While the haiku may be able to stand on its own, I agree wholeheartedly with what Iwata says in the last comment. With the headnote it reminds me of one of Thoreau’s essays which he concludes with a powerful aphorism. I suppose you could even consider it a unique type of prose poem.

Basho and His Interpreters

Things are slowly returning to “normal” around here. I’ve managed to take Skye out for his walk two days in a row, and I’ve even managed to find some time to start reading poetry again. I’ve had Basho and His Interpreters: Selected Hokku with Commentary by Makoto Ueda lying around for quite awhile, since, as I remember it, Jonathon Delacour suggested it was the best version of Basho out.

If you’ve come here for awhile you’ll remember that Chinese and Japanese poetry are favorites, though I’ve only had one college course that centered on them. In fact, most of my interest has arisen since I’ve retired. I’ll continue to include them under the heading “Haiku and Beyond” because I still don’t feel comfortable discussing them in the same depth I discuss English-speaking poets.

One of the reasons I’m particularly fond of this translation is that Ueda includes his translation, a Japanese translation directly under that, and a word-by-word translation after that. He follows that with what he considers significant commentary on each of the hokku. Occasionally, I even find that my initial interpretation of the poem matches at least one of the commentaries.

a fool in the dark
grabs a bramble-
firefly hunt

go / ni / kuraku / ibara / wo / tsukamu / horatu / kana
folly / in / dark / bramble / [acc.] / grab / firefly / kana


Kuraku, as is the English word dark,” can mean either physical or metaphorical darkness.


Unable to see in the darkness of night and absorbed in an exciting firefly hint, a man accidentally grabbed a bramble. Reading this hokku, we should remind ourselves of those pleasures that will do us harm if we are too absorbed in them. – Duuto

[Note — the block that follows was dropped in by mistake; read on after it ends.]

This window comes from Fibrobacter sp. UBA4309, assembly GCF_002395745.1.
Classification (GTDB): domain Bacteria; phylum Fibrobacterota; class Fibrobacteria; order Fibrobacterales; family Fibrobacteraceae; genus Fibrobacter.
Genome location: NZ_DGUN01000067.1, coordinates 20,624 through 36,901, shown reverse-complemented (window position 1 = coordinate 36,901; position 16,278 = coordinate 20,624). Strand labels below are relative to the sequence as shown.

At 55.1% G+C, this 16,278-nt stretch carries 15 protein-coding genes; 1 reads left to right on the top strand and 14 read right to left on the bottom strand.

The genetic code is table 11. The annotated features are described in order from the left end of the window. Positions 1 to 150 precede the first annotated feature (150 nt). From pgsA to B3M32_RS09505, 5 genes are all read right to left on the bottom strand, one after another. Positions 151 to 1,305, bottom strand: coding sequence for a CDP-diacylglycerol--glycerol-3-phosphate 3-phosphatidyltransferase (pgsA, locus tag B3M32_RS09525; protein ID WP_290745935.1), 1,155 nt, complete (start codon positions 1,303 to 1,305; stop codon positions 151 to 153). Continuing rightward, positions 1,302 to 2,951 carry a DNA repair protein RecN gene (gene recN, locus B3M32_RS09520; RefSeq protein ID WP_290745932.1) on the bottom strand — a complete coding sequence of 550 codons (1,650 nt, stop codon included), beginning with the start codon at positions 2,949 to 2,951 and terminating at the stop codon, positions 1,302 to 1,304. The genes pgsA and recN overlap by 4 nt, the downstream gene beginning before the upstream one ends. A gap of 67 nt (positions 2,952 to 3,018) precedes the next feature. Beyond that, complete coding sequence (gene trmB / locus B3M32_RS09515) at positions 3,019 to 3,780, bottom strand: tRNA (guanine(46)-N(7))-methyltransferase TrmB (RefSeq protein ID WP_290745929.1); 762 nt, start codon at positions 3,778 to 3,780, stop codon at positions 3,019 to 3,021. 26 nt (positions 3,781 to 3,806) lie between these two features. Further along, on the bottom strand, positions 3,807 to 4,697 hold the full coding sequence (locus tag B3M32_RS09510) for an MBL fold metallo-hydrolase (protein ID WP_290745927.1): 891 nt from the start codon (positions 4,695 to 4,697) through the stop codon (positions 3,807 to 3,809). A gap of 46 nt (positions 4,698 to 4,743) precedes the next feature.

This hokku seems to satirize a person who falls into an error because of his own greed. -Tosai

The poet saw a firefly that had settled not on a soft blade of grass but on a thorny bramble. Thereupon he speculated that the firefly muse be none too brilliant during daylight hours, although at nighttime it flits about freely by its own light. That, I think, is what the poet meant by the hokku’s opening phrase. – Komiya

The meaning of the poem centers on the loss of judgment suffered by is person who was too intent on catching a firefly. The lesson can be applied to life in general. The poem utilizes an allegorical device borrowed from Chuang-tzu, a device that was central to the art of the Danrin school. -Shuaon

An allegorical poem on the folly of a person who is too preoccupied with one thing to reflect on other things. Probably self-derision. – Kou

Though he didn’t do so in this example, Ueda also consistently points out lines in the hokku that reference poetry or literature that preceded Basho’s hokku. It’s clear Western readers of hokku miss much in these poems because they don’t have the literary background to pick up on such subtle references. On the other hand, the poems reveal Basho’s genius because they are able to stand on their own. Even without a literary background, the best of these poems create a moment that reveals its own eternal truth.